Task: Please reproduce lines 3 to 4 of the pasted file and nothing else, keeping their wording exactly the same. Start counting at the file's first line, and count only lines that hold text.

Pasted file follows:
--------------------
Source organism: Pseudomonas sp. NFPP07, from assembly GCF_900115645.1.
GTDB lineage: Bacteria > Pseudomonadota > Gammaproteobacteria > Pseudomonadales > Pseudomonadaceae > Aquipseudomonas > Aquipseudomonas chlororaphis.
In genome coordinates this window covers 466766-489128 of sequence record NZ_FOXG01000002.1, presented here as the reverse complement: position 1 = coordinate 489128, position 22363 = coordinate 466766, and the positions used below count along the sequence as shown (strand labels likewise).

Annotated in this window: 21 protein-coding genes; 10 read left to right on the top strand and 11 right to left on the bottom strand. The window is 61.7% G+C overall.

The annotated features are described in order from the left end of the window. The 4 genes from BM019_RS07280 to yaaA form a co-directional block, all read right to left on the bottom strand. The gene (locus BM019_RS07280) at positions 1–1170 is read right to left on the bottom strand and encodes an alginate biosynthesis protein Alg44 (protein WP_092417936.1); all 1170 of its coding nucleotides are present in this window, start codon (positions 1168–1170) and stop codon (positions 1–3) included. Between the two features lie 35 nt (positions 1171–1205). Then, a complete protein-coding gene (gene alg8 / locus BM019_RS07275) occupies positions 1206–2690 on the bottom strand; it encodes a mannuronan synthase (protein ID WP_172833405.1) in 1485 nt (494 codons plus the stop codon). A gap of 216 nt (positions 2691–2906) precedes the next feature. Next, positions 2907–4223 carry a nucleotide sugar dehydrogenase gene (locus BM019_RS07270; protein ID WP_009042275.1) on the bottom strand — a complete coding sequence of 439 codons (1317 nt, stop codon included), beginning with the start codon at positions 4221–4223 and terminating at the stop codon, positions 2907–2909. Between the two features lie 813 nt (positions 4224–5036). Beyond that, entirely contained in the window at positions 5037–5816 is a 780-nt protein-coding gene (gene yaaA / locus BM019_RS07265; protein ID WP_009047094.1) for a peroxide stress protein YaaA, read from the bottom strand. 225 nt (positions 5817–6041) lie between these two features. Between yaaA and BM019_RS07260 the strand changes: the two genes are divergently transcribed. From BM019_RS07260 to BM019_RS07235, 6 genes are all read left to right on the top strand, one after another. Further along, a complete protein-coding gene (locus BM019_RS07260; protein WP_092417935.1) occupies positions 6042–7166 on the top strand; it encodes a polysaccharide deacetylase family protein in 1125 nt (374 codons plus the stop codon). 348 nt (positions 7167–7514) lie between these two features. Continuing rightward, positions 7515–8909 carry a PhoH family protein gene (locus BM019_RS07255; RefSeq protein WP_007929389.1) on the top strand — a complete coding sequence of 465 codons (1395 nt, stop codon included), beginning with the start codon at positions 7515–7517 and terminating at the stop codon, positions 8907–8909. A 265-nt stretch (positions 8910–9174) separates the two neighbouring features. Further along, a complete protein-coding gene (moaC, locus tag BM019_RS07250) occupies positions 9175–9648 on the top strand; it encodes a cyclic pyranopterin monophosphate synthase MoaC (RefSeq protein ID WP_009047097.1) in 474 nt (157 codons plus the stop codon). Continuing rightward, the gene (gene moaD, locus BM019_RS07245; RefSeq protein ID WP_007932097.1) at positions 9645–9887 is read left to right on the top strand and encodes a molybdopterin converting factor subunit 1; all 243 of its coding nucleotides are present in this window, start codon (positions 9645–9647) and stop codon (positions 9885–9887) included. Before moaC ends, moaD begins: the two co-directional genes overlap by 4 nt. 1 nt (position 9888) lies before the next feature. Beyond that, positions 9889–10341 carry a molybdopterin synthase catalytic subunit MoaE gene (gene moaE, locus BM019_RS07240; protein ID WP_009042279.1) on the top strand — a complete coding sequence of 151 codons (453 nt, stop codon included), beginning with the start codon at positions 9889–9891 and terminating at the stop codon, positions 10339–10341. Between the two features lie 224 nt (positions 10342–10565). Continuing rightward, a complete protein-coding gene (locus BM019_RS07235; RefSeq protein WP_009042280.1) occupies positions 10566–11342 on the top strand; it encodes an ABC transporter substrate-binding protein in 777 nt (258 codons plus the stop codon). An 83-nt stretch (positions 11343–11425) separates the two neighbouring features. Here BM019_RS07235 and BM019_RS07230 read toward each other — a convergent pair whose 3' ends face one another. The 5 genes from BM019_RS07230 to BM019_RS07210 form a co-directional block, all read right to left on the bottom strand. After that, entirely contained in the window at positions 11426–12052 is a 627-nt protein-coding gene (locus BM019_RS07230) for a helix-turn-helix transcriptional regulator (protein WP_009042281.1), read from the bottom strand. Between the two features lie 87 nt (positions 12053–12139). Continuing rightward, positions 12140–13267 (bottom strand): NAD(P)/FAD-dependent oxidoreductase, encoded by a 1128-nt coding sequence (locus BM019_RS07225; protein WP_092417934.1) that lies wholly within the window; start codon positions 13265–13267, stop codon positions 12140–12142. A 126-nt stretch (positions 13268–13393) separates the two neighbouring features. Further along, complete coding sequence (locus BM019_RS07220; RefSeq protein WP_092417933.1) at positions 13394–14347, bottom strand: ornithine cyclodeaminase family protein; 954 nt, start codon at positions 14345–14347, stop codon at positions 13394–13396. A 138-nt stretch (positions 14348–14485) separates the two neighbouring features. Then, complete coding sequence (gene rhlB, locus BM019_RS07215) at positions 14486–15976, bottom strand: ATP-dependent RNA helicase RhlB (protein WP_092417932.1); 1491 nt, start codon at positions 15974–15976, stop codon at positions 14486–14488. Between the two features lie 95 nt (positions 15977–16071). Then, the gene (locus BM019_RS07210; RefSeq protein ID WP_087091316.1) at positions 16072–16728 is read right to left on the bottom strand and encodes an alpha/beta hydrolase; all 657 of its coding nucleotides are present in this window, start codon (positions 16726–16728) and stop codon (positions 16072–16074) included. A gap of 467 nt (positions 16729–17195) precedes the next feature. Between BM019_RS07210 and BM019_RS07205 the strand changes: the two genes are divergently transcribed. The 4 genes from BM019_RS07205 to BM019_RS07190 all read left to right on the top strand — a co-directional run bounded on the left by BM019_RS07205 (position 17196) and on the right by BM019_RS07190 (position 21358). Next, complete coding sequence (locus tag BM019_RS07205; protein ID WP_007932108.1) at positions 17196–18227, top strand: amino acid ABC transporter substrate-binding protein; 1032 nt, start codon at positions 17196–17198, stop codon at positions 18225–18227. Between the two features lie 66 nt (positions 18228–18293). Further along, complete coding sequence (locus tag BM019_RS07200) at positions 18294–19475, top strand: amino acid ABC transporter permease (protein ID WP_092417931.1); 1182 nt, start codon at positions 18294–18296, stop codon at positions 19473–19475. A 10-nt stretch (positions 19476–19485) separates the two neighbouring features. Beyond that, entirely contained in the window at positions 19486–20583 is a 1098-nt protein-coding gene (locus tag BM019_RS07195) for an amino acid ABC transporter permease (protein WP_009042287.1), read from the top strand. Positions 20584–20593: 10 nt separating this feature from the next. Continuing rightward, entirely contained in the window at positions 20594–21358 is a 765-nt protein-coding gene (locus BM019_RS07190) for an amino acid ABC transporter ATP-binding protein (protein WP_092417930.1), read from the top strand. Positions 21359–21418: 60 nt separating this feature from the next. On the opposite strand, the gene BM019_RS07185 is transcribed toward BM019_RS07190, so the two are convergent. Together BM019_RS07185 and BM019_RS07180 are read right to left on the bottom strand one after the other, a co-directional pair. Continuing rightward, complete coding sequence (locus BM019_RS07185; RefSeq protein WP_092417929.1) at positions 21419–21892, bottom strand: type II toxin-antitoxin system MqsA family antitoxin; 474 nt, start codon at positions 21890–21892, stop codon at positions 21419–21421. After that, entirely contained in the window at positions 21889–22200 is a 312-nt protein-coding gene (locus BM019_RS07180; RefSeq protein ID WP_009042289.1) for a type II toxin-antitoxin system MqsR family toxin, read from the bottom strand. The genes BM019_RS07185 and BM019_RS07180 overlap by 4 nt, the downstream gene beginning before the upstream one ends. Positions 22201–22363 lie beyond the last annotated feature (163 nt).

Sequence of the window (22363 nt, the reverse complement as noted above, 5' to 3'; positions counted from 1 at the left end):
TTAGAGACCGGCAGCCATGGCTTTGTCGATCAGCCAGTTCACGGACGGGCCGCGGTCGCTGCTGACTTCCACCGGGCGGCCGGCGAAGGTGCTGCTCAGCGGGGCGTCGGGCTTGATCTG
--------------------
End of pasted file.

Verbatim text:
In genome coordinates this window covers 466766-489128 of sequence record NZ_FOXG01000002.1, presented here as the reverse complement: position 1 = coordinate 489128, position 22363 = coordinate 466766, and the positions used below count along the sequence as shown (strand labels likewise).

Annotated in this window: 21 protein-coding genes; 10 read left to right on the top strand and 11 right to left on the bottom strand. The window is 61.7% G+C overall.